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The Interactive Effects of Temperature and CO2 on Powdery Mildew Disease of Eight Melon Cultivars

Paper Reviewed
Souza Araújo, A., Angelotti, F. and Ribeiro Junior, P.M. 2019. Severity of melon powdery mildew as a function of increasing temperature and carbon dioxide concentration. Revista Brasileira de Coemcoas Agrárias 14: e6916, 2019, doi: 10.5039/agrarian.v14i4a6916.

Writing as background for their work, Souza Araújo et al. (2019) say that powdery mildew, commonly caused by the fungus Podosphaera xanthiii, is one of the main diseases impacting the melon crop in Brazil. Each year it is responsible for causing great economic damage via production losses. Given projections of possible future changes in temperature and CO2, Souza Araújo et al. set out to investigate how those changes might impact the severity of powdery mildew disease on eight melon cultivars commonly grown in Brazil.

To accomplish this objective, the three Brazilian researchers grew the cultivars (Araguaia, Awton, Eldorado, Gladial, Gold, Hibix, Juazeiro, Natal and Sancho) in environment-controlled growth chambers under ambient (410 ppm) or elevated CO2 and ambient or elevated (ambient +4°C) temperatures. The melon seedlings were inoculated with powdery mildew in a full-factorial design with the temperature and CO2 treatments and the severity of the disease was examined nine days after inoculation.

And what did the experiment reveal?

As shown in Figure 1, with the data pooled for all cultivars both elevated CO2 alone and elevated temperature alone reduced disease severity. Specifically, relative to ambient conditions, disease severity was reduced by 49% under elevated CO2 and by 56% under elevated temperature.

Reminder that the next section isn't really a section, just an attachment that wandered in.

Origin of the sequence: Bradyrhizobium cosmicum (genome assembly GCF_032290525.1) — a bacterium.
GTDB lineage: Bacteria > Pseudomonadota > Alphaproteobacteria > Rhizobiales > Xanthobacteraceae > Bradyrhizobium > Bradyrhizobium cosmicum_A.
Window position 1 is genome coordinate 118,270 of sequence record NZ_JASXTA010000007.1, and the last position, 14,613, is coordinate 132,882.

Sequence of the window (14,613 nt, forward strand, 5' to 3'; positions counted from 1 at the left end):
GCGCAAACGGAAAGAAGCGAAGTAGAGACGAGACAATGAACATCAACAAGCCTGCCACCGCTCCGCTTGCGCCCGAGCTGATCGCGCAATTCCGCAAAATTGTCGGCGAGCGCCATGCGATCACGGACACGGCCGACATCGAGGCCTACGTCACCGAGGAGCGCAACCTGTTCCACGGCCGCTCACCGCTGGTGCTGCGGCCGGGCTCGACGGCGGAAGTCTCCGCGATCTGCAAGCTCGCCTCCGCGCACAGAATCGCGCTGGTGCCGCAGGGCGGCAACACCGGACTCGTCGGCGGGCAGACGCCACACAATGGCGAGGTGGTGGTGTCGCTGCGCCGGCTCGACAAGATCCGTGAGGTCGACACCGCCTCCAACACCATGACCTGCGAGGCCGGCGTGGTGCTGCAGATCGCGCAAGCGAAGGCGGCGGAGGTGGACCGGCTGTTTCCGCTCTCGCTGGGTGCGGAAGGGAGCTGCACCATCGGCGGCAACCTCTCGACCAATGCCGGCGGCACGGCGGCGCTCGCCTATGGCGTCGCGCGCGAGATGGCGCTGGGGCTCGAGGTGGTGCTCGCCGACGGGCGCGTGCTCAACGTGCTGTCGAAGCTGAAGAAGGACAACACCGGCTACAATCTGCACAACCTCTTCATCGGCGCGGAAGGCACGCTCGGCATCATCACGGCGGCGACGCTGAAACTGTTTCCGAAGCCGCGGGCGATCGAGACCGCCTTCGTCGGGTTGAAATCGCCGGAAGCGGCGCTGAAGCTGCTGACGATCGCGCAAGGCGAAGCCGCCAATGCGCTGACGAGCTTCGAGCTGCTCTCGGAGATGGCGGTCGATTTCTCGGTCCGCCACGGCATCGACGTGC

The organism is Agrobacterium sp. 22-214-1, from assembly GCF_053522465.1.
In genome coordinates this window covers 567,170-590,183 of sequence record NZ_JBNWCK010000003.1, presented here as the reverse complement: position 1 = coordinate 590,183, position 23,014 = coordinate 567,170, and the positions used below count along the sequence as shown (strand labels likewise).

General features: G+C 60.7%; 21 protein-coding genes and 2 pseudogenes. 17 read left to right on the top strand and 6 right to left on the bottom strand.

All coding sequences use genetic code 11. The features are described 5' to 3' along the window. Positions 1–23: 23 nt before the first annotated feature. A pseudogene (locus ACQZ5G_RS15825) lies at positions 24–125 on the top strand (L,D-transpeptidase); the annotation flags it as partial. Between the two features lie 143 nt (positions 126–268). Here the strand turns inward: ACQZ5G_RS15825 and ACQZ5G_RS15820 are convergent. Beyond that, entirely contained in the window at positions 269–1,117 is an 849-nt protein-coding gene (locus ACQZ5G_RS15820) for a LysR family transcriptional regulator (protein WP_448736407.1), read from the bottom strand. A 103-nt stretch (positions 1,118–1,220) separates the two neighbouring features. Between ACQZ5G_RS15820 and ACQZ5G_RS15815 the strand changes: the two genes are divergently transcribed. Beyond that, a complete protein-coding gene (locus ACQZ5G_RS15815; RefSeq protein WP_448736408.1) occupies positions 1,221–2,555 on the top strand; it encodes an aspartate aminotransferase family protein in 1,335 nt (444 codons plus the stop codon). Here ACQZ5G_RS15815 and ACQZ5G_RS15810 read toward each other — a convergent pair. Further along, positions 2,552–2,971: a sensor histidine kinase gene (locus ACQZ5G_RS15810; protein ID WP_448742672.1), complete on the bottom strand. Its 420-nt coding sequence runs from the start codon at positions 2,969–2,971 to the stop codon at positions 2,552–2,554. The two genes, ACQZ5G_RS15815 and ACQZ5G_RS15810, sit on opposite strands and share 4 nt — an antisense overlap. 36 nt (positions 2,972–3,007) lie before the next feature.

Figure 2 displays the results of each melon cultivar under the various treatment conditions, where it is seen that the effects of elevated CO2 and elevated temperature, in combination, were additive; disease severity declined in the eight cultivars from 62% to 89% compared to ambient CO2 and ambient temperature conditions.

Clearly, therefore, in light of the findings presented above, a warmer environment that is enriched with atmospheric CO2 will be a healthier environment for melon production. And that is great news for farmers who are losing large quantities of this favored crop to powdery mildew disease across Brazil and elsewhere!

Figure 1. Severity of powdery mildew in melon seedlings (pooled for 8 different cultivars) at different CO2 concentrations (left panel) and temperatures (right panel). The red text indicates the reduction in disease severity relative to ambient conditions at elevated CO2 and elevated temperature conditions. Adapted from Souza Araújo et al. (2019).

Figure 2. Interactive effects of temperature and CO2 on powdery mildew disease severity of eight melon cultivars. Data plotted on this figure were derived from Table 2 of Souza Araújo et al. (2019).

Posted 23 January 2020